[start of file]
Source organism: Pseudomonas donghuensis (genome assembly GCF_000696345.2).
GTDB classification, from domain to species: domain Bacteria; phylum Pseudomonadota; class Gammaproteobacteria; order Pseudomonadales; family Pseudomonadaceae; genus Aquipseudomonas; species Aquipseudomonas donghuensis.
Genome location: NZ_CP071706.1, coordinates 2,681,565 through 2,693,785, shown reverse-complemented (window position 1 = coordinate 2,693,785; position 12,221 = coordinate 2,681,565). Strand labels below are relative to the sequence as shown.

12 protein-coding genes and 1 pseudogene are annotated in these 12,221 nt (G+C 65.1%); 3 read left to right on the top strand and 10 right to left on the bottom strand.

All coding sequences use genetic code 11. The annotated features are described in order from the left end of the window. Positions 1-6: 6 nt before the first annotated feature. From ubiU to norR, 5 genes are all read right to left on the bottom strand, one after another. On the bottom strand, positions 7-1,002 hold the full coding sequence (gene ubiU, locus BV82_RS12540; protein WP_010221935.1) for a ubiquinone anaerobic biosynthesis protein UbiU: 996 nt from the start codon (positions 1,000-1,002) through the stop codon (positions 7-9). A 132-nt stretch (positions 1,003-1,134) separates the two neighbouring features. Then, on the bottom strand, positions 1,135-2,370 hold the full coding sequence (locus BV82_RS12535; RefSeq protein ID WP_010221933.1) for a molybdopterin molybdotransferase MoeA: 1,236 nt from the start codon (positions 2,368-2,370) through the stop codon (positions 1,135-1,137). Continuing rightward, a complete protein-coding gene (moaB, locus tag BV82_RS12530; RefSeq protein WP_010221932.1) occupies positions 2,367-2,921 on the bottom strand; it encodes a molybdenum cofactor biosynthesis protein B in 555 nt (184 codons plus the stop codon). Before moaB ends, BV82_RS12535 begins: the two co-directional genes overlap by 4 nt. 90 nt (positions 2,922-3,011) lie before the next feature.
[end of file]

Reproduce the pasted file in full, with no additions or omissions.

Source organism: Pseudomonas donghuensis (genome assembly GCF_000696345.2).
GTDB classification, from domain to species: domain Bacteria; phylum Pseudomonadota; class Gammaproteobacteria; order Pseudomonadales; family Pseudomonadaceae; genus Aquipseudomonas; species Aquipseudomonas donghuensis.
Genome location: NZ_CP071706.1, coordinates 2,681,565 through 2,693,785, shown reverse-complemented (window position 1 = coordinate 2,693,785; position 12,221 = coordinate 2,681,565). Strand labels below are relative to the sequence as shown.

12 protein-coding genes and 1 pseudogene are annotated in these 12,221 nt (G+C 65.1%); 3 read left to right on the top strand and 10 right to left on the bottom strand.

All coding sequences use genetic code 11. The annotated features are described in order from the left end of the window. Positions 1-6: 6 nt before the first annotated feature. From ubiU to norR, 5 genes are all read right to left on the bottom strand, one after another. On the bottom strand, positions 7-1,002 hold the full coding sequence (gene ubiU, locus BV82_RS12540; protein WP_010221935.1) for a ubiquinone anaerobic biosynthesis protein UbiU: 996 nt from the start codon (positions 1,000-1,002) through the stop codon (positions 7-9). A 132-nt stretch (positions 1,003-1,134) separates the two neighbouring features. Then, on the bottom strand, positions 1,135-2,370 hold the full coding sequence (locus BV82_RS12535; RefSeq protein ID WP_010221933.1) for a molybdopterin molybdotransferase MoeA: 1,236 nt from the start codon (positions 2,368-2,370) through the stop codon (positions 1,135-1,137). Continuing rightward, a complete protein-coding gene (moaB, locus tag BV82_RS12530; RefSeq protein WP_010221932.1) occupies positions 2,367-2,921 on the bottom strand; it encodes a molybdenum cofactor biosynthesis protein B in 555 nt (184 codons plus the stop codon). Before moaB ends, BV82_RS12535 begins: the two co-directional genes overlap by 4 nt. 90 nt (positions 2,922-3,011) lie before the next feature.